Great Plains Studies, Center for


Date of this Version

Fall 1985


Great Plains Quarterly Vol. 5, No. 4, Fall 1985, pp. 259-60.


Copyright 1985 by the Center for Great Plains Studies, University of Nebraska-Lincoln


Professor Flanagan's latest revisionist publication heralds the centenary of the 1885 Saskatchewan Rebellion with a series of developmentally related essays, expressed as chapters, that challenge the conventional wisdom as to the factors responsible for one Plains Metis community, under Louis Riel, taking up arms to redress their grievances. At the same time Flanagan fails to address one longstanding deficiency in the literature.

Flanagan's scholarly strengths lie in his analyses of political issues and processes. His two chapters on the land issues in relation to the Rebellion are without equal. His discussion of aboriginal title is of interest in its own right but, more important, it serves as a vehicle to define and to explain Louis Riel's role and contribution in the Rebellion. His brief introductory chapter leaves him open to accusations that he has selected his issues to reflect . his revisionist views. Yet the chapter constitutes one of the most useful introductions to the subject. At times, however, the author's choice of descriptive terms and phrases suggests the instincts of a polemicist, as does his last chapter on the current issue of a posthumous pardon for Riel. Nevertheless his examination of Reil's motives, expressed in the chapters on the Metis leader's pursuit of a personal indemnity and on his trial, reflect a penetrating and objective, if unsympathetic, analysis.

In his analysis of the issues that he has selected for discussion Flanagan successfully challenges the interpretive drift of the last half century, which has witnessed increasingly shrill though frequently uncritical condemnations of Canadian government culpability and equally uncritical identification with the "victimization" of the "innocent" Metis. Rather than concluding discussion, however, Flanagan's book should encourage further research and analysis.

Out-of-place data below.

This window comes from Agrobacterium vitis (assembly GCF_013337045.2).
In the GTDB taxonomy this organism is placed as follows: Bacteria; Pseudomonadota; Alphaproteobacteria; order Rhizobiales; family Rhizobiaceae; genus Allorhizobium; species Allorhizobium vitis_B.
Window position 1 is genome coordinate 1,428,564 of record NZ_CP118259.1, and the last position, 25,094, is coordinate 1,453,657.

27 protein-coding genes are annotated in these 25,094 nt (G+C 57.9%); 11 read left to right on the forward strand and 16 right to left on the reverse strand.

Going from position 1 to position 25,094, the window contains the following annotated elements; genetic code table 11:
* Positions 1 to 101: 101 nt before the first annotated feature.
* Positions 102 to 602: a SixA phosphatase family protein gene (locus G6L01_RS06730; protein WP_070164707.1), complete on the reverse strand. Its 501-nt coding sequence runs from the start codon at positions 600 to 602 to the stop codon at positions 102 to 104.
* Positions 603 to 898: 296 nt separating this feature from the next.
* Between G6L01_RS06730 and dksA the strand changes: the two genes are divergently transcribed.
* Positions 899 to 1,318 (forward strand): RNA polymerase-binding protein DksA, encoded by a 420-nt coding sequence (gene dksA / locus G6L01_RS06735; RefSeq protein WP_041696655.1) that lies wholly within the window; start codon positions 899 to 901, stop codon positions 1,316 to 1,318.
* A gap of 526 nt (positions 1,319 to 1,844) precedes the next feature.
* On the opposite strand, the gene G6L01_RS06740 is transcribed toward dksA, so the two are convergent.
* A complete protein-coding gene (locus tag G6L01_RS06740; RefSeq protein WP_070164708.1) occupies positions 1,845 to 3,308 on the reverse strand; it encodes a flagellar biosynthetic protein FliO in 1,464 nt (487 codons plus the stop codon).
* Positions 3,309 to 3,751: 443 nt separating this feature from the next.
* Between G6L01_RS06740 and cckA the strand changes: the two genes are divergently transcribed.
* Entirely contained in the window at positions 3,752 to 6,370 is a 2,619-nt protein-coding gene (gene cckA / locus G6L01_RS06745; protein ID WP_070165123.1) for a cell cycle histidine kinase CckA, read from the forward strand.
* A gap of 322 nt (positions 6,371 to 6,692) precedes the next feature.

The absence of an understanding of the sociocultural ways of the Plains Metis remains a cardinal deficiency in the literature examining the factors responsible for the Rebellion. The bias of Canadian historians, which has seen the events surrounding the colony of Canada's acquisition and increasing control of British North West America as the key historical perspective, has resulted in little scholarly attention being devoted to the history and sociocultural evolution of the Metis. As a result the "primitiveness" and "ignorance" of the Plains Metis rather than their cultural values and attitudes have predominated as factors of explanation. Flanagan does much to dispel the image of naivete associated with Metis behavior. On occasion he demonstrates a sense that Riel and the Metis marched to a different cultural drummer. Yet in the final analysis Flanagan does not emphasize the necessity of understanding the Metis views of their experience as it relates to their sense of themselves as an enduring corporate entity. Flanagan does not appear to view the absence of an understanding of Metis ways in the literature as a critical weakness in evaluating the factors responsible for the Rebellion.

As a revisionist work Flanagan's book makes a significant scholarly contribution to the study of the Saskatchewan Rebellion. In its failure to take cognizance of one of the principal lacunas in the literature it underlines the necessity of addressing this problem in order to understand all the factors responsible for the Rebellion.